POCV 2008
The Sixth IEEE Computer Society Workshop on Perceptual Organization in Computer Vision

Anchorage, Alaska, USA
June 23, 2008
In Conjunction with IEEE CVPR 2008


Technical Program

Paper Submission


Workshop Chairs
Jianbo Shi,
University of Pennsylvania, USA

Olga Veksler,
University of Western Ontario, Canada

Workshop Czar
Philippos Mordohai,
University of Pennsylvania, USA


The technical program is available here.

The deadline for camera-ready submissions has been extended to May 4.

Decisions have been announced. Author instructions for the camera-ready version of the papers can be found here. The final program will be posted soon.

The submission deadline has been extended to March 31 to accommodate authors also submitting papers to ECCV 2008. The electronic submission system is online at: https://cmt.research.microsoft.com/POCV2008 thanks to Microsoft Research.

Perceptual Organization is the process of establishing a meaningful relational structure over raw visual data so as visual primitives arising from the common physical cause are grouped together. A driving motivation behind perceptual organization research in computer vision is to deliver compact representations and to reduce the space of hypothesis for higher-level visual tasks. Since early demonstrations in the 1980s underscored its usefulness in object recognition, the computer vision community has seen various applications of PO in artificial vision systems such as in stereo matching, model indexing, contour completion, figure-ground segmentation, change detection, activity recognition, and more. Recent progress in PO has encouraged more participation from experts in related areas such as texture, motion analysis and recognition. Because of its wide applicability, the potential payoff from perceptual organization research is enormous.
The 6th IEEE POCV Workshop, to be held in conjunction with CVPR 2008 (Anchorage), will bring together experts in perceptual organization and related areas to report on recent research results and to provide ideas for future directions.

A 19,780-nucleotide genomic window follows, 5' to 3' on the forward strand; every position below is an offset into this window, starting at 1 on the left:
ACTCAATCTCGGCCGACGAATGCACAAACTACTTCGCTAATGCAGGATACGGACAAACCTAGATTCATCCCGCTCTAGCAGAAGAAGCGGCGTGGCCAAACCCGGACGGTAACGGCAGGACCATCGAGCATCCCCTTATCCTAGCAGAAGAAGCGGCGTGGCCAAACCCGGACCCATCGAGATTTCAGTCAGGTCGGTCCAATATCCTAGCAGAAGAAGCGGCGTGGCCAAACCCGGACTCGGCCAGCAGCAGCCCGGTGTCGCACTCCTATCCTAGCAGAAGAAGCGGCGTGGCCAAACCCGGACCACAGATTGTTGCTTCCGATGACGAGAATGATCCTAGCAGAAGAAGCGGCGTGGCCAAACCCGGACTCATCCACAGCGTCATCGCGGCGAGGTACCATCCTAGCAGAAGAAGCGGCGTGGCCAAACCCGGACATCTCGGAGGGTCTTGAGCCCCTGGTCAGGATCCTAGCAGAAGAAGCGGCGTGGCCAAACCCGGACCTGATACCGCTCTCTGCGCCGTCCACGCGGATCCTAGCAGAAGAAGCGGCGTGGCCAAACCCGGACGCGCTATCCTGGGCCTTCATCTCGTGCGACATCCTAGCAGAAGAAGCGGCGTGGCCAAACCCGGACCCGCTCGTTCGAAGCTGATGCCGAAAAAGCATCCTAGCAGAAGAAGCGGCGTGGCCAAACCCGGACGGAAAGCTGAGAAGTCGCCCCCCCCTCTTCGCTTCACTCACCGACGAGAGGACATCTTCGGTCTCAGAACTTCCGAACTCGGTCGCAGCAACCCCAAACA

• 2006 CVPR (New York, NY)
  • 2004 CVPR (Washington, DC)
  • 2001 ICCV (Vancouver, Canada)
  • 1999 ICCV (Crete, Greece)
  • 1998 CVPR (Santa Barbara, CA)
Papers are solicited in all areas of perceptual organization, including but not limited to:
  • image segmentation
  • contour completion
  • spatiotemporal/motion segmentation
  • figure-ground discrimination
  • integration of top-down and bottom-up methods
  • perceptual organization for object or activity detection/recognition
  • unification of segmentation, detection and recognition
  • biologically-motivated methods
  • neural basis for perceptual organization
  • learning in perceptual organization
  • graphical methods
  • natural scene statistics
  • evaluation methods
Research progress in perceptual organization depends in part on quantitative evaluation and comparison of algorithms. Authors reporting results of new algorithms are strongly encouraged to objectively quantify performance and compare against at least one competing approach.

Perceptual organization research faces a number of challenges. What kind of representation should they deliver? How can we quantify performance to allow objective evaluation and comparison between algorithms? To try to meet these challenges, we particularly encourage contributions of a more general nature that attempt to address one or more of these questions. These may include theoretical frameworks that might apply to multiple different perceptual organization problems, establishment of useful databases, modeling of underlying natural scene statistics, evaluation methodologies, etc.

Much of the current work in perceptual organization in computer vision has its roots in qualitative principles established by the Gestalt Psychologists nearly a century ago, and this link between computational and biological research continues to this day. Following this tradition, we specifically invite biological vision researchers working in the field of perceptual organization to submit work that may stimulate new directions of research in the computer vision community.

All accepted papers will be included in the Electronic Proceedings of CVPR, distributed on DVD at the conference, and will be indexed by IEEE Xplore. We are also exploring the possibility of a special journal issue on perceptual organization in computer vision, with a separate call for papers.

Submission is electronic, and must be in PDF format. Papers must not exceed 8 double-column pages. Submissions must follow standard IEEE 2-column format of single-spaced text in 10 point Times Roman, with 12 point interline space. All submissions must be anonymous. Please us the IEEE Computer Society CVPR format kit. Stay tuned for exact details on how to submit. In submitting a paper to the POCV Workshop, authors acknowledge that no paper of substantially similar content has been or will be submitted to another conference or workshop during the POCV review period.

  • Submission deadline: 11:59pm EST, March 31, 2008
  • Notification: April 25, 2008
  • Final versions of accepted papers due: May 1, 2008